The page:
I don’t care if I’ve picked the “boring” career — or even the less stable one — by choosing to stay in academia2. But I know that I love teaching and that I specifically want to teach college-level linguistics. I wish that this didn’t require any more explanation, but explanations are all you do when you choose my field…
In my professionalization seminar last week, we had an assignment that was literally to go to the popular jobs listing website for linguists (Linguist List) and search for open applications for positions that we would be eyeing if we were on the job market3. I actually had a lot of fun with the assignment, tinged with only a hint of anxiety. There aren’t a ton of jobs out there, to be sure, but I did find half a dozen that looked good (e.g., not just adjunct positions at the University of the Middle of Nowhere), including one or two that I really wish I could apply to right now, because they fit my interests perfectly! And now I’m worried that they will have been filled by the time I’m ready…
In class, I shared that I was particularly excited about a tenure-track position at a large state university in the area. (“Tenure-track” means better pay and more stable employment, compared to visiting or adjunct professorships.) The job listing said they were looking for a sociolinguist who could teach undergraduate and graduate level courses, advise students, and, importantly, address the needs of a very diverse student body.
It reminded me of how the young professionals at my friend’s Career Day were mostly people of color, talking with a class full of students of color, and made me consider how different it might have been if we had all been, say, wealthy straight White men. I realized right then that I would be perfectly happy taking a job at a university with no particular reputation in the field, if it meant that I could use my unique positionality to mentor and encourage students of color or LGBTQ students who are negatively biased in many ways against pursuing higher education and/or the sciences. And let’s be honest here: linguistics, like all the other sciences and social sciences, has a very White, Eurocentric, and colonialist past. And all the affirmative action in the world can’t magically undo the consequences of this history.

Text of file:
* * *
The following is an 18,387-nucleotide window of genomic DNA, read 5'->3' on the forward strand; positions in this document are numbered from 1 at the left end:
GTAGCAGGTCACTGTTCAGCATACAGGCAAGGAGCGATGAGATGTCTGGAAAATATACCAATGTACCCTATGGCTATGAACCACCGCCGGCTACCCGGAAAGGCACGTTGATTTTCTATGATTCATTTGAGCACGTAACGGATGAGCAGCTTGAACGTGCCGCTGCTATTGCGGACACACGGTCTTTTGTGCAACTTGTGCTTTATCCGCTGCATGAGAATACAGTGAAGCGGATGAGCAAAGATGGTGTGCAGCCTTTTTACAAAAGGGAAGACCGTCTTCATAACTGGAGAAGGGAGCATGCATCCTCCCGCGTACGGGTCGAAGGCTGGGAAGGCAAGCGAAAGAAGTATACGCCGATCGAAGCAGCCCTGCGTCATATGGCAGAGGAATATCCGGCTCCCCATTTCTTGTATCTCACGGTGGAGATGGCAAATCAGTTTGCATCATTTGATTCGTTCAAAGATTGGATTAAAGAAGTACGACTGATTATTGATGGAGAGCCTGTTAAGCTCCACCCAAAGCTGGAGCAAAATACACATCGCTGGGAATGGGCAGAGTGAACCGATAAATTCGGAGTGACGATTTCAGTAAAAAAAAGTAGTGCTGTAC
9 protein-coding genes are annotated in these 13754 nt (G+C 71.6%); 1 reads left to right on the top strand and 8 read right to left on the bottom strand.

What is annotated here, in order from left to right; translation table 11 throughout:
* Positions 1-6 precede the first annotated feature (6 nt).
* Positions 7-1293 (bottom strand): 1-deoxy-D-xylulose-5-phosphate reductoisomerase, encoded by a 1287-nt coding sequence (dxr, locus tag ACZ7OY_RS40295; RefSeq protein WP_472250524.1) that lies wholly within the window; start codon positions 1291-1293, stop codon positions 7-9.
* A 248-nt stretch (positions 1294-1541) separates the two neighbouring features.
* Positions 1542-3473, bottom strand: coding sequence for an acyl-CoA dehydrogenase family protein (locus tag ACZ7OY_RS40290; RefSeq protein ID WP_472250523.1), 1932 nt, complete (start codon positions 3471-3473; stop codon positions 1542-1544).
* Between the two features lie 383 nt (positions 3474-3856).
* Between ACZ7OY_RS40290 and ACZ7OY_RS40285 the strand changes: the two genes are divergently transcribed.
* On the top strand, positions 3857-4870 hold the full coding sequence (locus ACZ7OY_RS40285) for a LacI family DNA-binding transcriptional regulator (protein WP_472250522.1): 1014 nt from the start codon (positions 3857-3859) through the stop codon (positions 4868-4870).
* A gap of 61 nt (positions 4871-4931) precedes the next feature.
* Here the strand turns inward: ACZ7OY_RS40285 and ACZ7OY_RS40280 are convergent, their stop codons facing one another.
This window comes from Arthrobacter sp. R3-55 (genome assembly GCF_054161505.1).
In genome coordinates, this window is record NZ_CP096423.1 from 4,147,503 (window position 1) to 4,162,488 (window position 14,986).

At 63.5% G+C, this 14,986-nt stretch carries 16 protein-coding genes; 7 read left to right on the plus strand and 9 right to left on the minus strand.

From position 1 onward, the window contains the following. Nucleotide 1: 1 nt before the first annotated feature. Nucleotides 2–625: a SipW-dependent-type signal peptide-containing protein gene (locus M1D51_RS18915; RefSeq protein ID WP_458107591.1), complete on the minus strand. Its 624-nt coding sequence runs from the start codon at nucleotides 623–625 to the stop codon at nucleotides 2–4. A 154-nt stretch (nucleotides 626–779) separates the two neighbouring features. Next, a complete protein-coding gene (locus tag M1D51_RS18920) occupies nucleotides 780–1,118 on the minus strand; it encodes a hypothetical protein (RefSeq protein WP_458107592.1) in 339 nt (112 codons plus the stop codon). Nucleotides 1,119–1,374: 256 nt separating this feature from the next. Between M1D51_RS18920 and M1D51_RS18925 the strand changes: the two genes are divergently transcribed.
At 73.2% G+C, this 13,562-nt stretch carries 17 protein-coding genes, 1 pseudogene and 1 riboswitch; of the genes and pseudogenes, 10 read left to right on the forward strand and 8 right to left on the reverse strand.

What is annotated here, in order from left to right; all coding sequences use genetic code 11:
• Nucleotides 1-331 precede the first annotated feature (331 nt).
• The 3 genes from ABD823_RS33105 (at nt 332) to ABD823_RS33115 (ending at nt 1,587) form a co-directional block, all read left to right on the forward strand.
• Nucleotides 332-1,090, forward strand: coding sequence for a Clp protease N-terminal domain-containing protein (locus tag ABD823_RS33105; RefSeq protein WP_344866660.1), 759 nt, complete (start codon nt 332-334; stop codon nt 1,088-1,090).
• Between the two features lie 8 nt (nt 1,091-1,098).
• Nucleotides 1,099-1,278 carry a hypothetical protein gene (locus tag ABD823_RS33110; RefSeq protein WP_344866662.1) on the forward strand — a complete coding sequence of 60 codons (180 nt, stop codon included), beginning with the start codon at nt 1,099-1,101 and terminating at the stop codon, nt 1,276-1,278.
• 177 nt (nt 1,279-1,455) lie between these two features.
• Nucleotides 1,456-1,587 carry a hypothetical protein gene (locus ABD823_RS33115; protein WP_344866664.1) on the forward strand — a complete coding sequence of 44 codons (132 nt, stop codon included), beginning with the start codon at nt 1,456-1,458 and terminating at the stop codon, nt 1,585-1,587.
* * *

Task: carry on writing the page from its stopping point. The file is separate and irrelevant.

Being who I am, where I am, and with the passion that I have for helping others like me to succeed… well, I think all of it makes more sense now. I can imagine myself at this state university; I already know how it would help me grow and mature as a person to join an academic community where on some dimensions (such as race) I can fit right in, while on others (such as economic class) I will have to learn to harness my privilege for justice rather than judgment.
Especially encouraging was a brief comment that my professor made in class. He said, and I quote: “I think that you would be an excellent candidate for this job.” Cue butterflies!
All I need to do now is apply.
Word of the Day: an avocation, from the Latin avocare meaning “to call away”, is a hobby, or a distraction from one’s regular work. It is essentially the opposite of vocation, signaled by the “negative” prefix a-. Unfortunately for grammarians, sometimes avocation is used to mean the same thing as vocation, in effect producing two words that appear to be antonyms but are in fact used (sometimes) as synonyms, like the ever-confusable flammable and inflammable, or regardless and irregardless (*shudder*). I know that one word that can have two opposing meanings is called a contronym… but does anyone know what to call two words that shouldn’t be synonymous but stubbornly are?
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1 That link goes to a great series of posts and interviews at the All Things Linguistic blog on the myriad jobs that linguistics majors have taken.
2 It is not a requirement or an expectation that graduates of my program stay in academia by getting a teaching position at a university or a research position at an affiliated laboratory, but we often tend to try for the academia route before looking at jobs in “the industry”, or doing something related to linguistics for the government, a corporation, a non-profit, etc.
3 When I begin writing my dissertation next fall, I will be “on the job market”, although it’s obviously much better to have finished your diss first, so I’m looking at probably two years before I feel confident and experienced enough to apply for Assistant Professorships, maybe more if I do a post-doc year or two to expand my research experience.